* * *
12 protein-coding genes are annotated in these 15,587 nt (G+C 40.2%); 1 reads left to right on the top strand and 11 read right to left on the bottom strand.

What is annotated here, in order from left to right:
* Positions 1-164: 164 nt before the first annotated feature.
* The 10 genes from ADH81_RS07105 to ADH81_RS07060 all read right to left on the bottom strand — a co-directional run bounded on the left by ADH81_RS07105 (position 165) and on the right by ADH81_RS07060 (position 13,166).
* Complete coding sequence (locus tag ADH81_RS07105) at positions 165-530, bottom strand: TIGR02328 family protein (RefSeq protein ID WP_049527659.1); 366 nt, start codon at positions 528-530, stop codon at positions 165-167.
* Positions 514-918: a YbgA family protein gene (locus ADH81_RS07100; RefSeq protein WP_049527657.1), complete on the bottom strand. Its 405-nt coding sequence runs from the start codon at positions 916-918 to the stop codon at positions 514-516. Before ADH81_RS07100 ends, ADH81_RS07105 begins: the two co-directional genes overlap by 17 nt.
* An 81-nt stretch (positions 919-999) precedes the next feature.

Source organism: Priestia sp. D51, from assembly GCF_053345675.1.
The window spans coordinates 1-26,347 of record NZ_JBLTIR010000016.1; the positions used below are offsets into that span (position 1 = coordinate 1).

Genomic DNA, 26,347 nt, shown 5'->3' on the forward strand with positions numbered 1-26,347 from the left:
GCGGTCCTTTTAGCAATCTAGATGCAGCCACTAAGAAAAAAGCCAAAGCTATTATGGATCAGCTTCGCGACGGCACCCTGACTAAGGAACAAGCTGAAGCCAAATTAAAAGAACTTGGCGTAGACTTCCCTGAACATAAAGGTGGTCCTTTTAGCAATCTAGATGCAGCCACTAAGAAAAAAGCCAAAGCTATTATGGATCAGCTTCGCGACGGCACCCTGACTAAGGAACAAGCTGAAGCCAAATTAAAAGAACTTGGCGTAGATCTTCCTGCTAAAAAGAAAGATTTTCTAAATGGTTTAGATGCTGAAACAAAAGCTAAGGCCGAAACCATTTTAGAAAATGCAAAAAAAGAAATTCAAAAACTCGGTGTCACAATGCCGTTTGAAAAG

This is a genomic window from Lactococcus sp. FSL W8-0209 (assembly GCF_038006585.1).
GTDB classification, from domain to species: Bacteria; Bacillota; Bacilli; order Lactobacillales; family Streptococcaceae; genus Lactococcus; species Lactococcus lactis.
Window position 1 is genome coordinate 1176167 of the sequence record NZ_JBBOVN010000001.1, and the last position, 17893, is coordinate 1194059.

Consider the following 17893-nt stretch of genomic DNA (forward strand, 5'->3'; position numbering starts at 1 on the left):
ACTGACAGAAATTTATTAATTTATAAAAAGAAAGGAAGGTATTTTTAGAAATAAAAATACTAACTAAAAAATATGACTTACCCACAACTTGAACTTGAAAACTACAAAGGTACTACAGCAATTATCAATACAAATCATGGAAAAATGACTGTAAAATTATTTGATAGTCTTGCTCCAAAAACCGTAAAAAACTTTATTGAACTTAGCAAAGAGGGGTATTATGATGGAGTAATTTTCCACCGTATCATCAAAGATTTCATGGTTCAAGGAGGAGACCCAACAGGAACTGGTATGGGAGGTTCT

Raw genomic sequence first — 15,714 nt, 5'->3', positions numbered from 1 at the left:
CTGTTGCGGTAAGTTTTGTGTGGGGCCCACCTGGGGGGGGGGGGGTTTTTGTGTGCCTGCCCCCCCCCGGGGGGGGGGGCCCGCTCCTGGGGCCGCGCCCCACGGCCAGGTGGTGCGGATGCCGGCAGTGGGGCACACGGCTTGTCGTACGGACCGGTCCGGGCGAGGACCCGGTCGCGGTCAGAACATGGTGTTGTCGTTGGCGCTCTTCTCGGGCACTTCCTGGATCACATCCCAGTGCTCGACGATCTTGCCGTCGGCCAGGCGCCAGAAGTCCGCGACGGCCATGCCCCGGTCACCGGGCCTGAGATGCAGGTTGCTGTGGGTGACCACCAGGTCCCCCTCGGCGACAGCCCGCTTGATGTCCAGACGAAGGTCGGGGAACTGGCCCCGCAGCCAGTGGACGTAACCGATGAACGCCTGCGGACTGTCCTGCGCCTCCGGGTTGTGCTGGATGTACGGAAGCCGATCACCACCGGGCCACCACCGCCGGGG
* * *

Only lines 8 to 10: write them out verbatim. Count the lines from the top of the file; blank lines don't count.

Source organism: Priestia sp. D51, from assembly GCF_053345675.1.
The window spans coordinates 1-26,347 of record NZ_JBLTIR010000016.1; the positions used below are offsets into that span (position 1 = coordinate 1).

Genomic DNA, 26,347 nt, shown 5'->3' on the forward strand with positions numbered 1-26,347 from the left: